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A negative beta investment whose expected return is less than the risk-free rate represents insurance against some macroeconomic risk that adversely affects the rest of the portfolio, therefore, making such a position aligned with the interests of risk-averse investors. Gold is a standard example of a negative beta investment because it acts as a hedge ...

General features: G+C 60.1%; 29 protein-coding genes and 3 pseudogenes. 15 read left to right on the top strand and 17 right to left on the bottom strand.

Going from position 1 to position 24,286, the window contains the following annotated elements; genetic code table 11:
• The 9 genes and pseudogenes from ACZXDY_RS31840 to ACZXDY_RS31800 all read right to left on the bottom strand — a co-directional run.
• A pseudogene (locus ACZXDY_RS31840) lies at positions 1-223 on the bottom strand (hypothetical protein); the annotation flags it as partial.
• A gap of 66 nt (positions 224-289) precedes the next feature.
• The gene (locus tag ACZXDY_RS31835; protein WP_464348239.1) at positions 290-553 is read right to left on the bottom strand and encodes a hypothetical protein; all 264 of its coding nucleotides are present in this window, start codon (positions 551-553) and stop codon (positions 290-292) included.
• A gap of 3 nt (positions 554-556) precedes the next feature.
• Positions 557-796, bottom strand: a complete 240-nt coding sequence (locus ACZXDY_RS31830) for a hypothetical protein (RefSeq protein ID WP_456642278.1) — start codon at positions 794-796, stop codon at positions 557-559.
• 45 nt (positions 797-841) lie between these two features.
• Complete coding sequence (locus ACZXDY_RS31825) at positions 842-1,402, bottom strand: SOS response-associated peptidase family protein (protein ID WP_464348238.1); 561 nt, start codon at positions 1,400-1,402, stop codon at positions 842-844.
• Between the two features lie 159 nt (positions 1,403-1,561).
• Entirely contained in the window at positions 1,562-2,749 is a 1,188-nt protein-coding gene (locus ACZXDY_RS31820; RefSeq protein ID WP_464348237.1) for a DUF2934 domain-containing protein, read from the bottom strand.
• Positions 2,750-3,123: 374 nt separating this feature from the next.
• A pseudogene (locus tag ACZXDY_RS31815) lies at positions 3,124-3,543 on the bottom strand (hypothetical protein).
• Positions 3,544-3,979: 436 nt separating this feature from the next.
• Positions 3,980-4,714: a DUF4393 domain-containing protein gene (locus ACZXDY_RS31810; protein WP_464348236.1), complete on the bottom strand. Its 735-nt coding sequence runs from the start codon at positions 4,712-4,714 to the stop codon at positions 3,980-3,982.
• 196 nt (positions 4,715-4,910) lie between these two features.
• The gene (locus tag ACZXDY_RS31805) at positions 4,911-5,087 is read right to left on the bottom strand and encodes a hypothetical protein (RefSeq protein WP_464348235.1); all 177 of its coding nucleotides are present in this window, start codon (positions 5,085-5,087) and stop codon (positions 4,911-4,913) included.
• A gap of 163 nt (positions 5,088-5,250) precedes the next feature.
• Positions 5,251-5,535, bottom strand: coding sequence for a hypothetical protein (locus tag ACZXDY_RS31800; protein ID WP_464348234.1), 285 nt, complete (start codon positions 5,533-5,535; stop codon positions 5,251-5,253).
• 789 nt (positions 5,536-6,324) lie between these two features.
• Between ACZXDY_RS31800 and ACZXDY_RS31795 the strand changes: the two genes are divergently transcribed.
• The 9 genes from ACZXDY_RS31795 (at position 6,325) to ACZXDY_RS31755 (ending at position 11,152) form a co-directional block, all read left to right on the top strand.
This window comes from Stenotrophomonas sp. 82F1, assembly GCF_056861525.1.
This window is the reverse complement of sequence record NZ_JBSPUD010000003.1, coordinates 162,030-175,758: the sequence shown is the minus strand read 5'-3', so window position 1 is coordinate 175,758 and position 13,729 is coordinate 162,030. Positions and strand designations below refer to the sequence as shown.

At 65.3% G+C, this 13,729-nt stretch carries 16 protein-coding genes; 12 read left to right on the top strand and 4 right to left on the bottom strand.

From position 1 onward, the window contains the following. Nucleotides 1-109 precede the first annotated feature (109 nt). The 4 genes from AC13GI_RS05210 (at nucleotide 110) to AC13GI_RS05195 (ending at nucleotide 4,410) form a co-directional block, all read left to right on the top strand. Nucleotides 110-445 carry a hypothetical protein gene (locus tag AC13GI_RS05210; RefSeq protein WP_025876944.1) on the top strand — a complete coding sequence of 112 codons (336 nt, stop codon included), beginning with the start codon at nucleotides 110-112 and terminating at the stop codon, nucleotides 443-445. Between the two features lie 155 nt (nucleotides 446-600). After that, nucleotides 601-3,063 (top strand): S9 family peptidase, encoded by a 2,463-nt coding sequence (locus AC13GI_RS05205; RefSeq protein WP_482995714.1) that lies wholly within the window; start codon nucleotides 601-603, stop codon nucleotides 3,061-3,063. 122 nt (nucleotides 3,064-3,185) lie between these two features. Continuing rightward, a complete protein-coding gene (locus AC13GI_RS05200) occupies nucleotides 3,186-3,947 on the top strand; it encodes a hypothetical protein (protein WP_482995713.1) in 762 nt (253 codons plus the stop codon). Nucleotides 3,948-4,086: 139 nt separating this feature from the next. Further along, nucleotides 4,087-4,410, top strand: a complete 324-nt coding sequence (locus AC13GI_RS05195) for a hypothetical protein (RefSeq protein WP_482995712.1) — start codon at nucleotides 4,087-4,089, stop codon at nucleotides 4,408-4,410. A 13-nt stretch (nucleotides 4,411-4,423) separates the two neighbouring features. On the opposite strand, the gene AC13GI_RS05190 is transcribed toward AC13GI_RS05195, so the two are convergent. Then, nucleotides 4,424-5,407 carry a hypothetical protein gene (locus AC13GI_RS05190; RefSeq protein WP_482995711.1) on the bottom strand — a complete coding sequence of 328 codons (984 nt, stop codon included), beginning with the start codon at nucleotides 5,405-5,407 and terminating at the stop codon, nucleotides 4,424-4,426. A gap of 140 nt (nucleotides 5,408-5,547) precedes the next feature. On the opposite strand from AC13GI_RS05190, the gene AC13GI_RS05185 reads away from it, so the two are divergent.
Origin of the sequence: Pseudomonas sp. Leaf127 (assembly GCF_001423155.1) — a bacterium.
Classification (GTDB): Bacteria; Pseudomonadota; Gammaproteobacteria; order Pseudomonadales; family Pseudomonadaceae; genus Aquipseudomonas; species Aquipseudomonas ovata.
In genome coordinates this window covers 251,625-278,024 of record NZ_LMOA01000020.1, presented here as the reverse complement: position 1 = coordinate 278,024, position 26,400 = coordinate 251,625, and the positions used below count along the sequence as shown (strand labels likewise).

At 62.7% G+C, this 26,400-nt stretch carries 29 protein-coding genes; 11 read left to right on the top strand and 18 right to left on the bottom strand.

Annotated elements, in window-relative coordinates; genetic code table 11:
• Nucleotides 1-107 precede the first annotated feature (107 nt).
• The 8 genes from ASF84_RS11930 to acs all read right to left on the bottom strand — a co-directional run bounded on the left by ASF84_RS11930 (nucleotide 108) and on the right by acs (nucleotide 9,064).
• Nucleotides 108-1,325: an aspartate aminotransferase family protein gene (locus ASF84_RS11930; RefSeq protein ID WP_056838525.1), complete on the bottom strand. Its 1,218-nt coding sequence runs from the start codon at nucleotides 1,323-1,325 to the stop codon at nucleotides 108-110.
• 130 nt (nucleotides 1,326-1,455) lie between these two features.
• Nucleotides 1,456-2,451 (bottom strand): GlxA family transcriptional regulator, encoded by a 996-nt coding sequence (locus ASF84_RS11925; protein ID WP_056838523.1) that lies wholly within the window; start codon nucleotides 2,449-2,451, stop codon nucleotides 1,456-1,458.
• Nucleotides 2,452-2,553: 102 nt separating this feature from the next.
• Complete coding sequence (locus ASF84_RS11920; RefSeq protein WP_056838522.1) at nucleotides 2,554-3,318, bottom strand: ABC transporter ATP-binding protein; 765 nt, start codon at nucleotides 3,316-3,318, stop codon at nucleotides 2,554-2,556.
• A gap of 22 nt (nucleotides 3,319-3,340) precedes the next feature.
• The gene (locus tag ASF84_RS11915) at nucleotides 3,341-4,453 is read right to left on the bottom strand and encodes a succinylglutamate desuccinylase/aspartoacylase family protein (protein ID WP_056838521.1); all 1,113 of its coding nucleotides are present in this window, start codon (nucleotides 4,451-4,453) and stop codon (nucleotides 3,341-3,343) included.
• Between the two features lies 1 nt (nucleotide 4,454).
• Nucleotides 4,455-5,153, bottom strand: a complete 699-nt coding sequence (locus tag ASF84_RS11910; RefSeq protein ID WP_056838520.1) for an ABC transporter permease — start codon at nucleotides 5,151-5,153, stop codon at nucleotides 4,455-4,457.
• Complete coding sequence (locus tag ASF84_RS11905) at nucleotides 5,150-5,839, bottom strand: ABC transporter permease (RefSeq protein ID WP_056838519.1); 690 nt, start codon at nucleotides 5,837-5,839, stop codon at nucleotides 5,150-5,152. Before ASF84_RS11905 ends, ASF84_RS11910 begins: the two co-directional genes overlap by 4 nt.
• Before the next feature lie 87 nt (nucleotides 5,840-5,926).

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In principal, nothing stops you from doing both, constructing equally weighted and value weighted portfolios and see how the results differ :) In principal, I'd advice to use value weighted portfolios though. As you say, size can have a significant influence on the cross section of stocks. Look at the RFS paper from Lu Zhang et al. (2018) which tests many ...


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